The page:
REACTION: Jérôme Bel’s Pichet Klunchun and Myself
Two chairs face one another onstage, several feet apart – several more feet, in fact, than you’d expect. This distance is your first clue that what might look like an ordinary conversation on stage, dotted with dance excerpts and one very loud song, is much more than two choreographers just chatting. Perhaps the distance between their chairs marks mutual respect, but it nonetheless seems like the two men have a lot of ground to cover in order to reach shared terrain.
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Pichet Klunchun and Myself begins with French choreographer Jerome Bel asking questions of Pichet Klunchun, whose expertise lies in a classical Thai masked dance form called Khon. What is your name and where do you live? What is the history of Khon? Why do you hold your chin so high? Pichet responds patiently to all of Jérôme’s questions. At Jérôme’s request, he even leads him through a sequence of steps for Khon’s female character. In each dance sequence, Pichet’s technical precision and interpretive grace astound, especially as the audience – along with Jérôme – learns more about what to look for.
In the second half of the show, it’s Pichet’s turn to ask questions. What is your name and what does it mean? Why do you perform steps that appear as though anyone can do them? Why do people need to pay to see these performances? Anyone who’s ever attended a contemporary art event has probably wondered these very same questions, though she may have felt that she risked looking stupid, “uncultured,” or old-fashioned by asking them. If you can relate, pay attention to Jérôme’s take on the concepts that shape his choreography. In an example for Pichet (and us) of making representation conscious of itself, Jérôme holds prolonged eye contact with the audience. It’s a signal that he’s aware that the audience is present in the same space that he is in. Jérôme’s explanations provide a practical introduction to his piece The show must go on that will open next Thursday at the Kimmel Center. If you plan to attend that show, I would suggest that you make it a Jérôme Bel double feature and get to tonight’s Pichet Klunchun and Myself performance. In order to make sense of a particular experience, we need a language appropriate to that experience, and this piece displays well the difficulty of learning that language as well as the rewards of seeing the challenge through.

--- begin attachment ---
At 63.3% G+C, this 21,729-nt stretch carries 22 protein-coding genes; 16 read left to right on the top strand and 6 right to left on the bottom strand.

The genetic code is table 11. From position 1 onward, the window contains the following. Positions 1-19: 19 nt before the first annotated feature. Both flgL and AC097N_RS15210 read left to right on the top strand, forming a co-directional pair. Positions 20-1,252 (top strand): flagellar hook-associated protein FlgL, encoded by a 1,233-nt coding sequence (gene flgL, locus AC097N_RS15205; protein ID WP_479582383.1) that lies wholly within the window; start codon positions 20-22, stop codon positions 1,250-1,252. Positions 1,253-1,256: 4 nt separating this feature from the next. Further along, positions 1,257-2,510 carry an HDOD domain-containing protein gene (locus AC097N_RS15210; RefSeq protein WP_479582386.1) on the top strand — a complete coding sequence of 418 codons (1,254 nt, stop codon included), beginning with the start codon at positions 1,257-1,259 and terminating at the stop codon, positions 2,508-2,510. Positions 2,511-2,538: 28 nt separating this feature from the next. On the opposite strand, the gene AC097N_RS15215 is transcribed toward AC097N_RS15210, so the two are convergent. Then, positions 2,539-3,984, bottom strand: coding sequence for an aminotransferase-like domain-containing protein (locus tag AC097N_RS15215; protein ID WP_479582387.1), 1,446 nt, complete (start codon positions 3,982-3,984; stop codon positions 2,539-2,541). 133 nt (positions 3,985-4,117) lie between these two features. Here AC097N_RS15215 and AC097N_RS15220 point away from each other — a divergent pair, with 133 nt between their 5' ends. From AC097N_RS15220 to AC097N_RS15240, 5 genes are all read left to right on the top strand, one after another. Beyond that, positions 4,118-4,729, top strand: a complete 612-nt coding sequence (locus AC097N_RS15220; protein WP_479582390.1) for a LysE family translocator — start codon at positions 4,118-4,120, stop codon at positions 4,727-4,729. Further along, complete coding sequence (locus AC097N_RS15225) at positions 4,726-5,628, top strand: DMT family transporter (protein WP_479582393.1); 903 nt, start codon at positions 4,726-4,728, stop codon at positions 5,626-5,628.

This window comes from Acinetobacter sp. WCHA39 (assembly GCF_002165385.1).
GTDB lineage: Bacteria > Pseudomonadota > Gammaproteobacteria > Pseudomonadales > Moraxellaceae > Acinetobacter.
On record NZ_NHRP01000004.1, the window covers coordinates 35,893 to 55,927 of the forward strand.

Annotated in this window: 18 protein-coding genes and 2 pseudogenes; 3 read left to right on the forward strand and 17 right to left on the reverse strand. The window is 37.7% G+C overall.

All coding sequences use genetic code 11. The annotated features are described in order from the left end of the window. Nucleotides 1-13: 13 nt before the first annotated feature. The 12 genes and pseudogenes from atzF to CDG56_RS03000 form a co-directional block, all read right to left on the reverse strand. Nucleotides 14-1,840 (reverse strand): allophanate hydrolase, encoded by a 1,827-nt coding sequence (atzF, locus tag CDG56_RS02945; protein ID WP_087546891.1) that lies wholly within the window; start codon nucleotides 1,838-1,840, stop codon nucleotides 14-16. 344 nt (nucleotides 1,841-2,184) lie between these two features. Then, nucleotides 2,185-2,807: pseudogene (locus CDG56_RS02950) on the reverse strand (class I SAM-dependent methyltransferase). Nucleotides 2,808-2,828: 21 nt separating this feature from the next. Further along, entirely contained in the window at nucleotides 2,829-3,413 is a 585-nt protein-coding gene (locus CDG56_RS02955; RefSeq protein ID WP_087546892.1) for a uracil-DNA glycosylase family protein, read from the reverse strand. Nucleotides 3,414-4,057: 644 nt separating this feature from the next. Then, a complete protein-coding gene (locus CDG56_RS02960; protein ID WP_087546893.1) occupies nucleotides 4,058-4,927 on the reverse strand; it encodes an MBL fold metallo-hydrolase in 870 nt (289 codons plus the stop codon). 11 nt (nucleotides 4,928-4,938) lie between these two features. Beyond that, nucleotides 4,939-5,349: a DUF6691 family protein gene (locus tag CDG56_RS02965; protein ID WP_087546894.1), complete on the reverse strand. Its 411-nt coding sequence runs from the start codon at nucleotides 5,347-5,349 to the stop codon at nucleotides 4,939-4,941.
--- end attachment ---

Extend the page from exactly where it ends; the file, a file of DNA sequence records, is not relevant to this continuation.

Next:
While this all sounds like friendly, cross-cultural trade and mutual enlightenment, the show also includes subtler signs of uneven exchange. It is not clear at first if Jerome is asking questions of Pichet or questioning him. He gives no explanation for his interest and keeps an expensive laptop computer perched on his knees. Jérôme invites Pichet to ask him questions, but only after he’s satisfied that his part is finished. He even checks his watch, as if to emphasize everyone else’s good fortune that he still has the time to stay. When Pichet tells Jérôme that Khon performances virtually never happen anymore outside of tourist “packages,” we’re reminded of the losses entailed when Western economies impinge on others. As Jerome and Pichet perform the question for us, we are able to ask: what assumptions – cultural, economic, aesthetic – get in the way of intercultural exchange?
Pichet Klunchun and Myself is innovative and beautiful for its technical skill, good humor, and intelligence, but especially because it succeeds at handling these issues with clarity and gentleness.
The run for Pichet Klunchun and Myself is over. Jerome Bel’s larger work, The show must go on, premieres on Thursday, September 11th. Click here to learn more.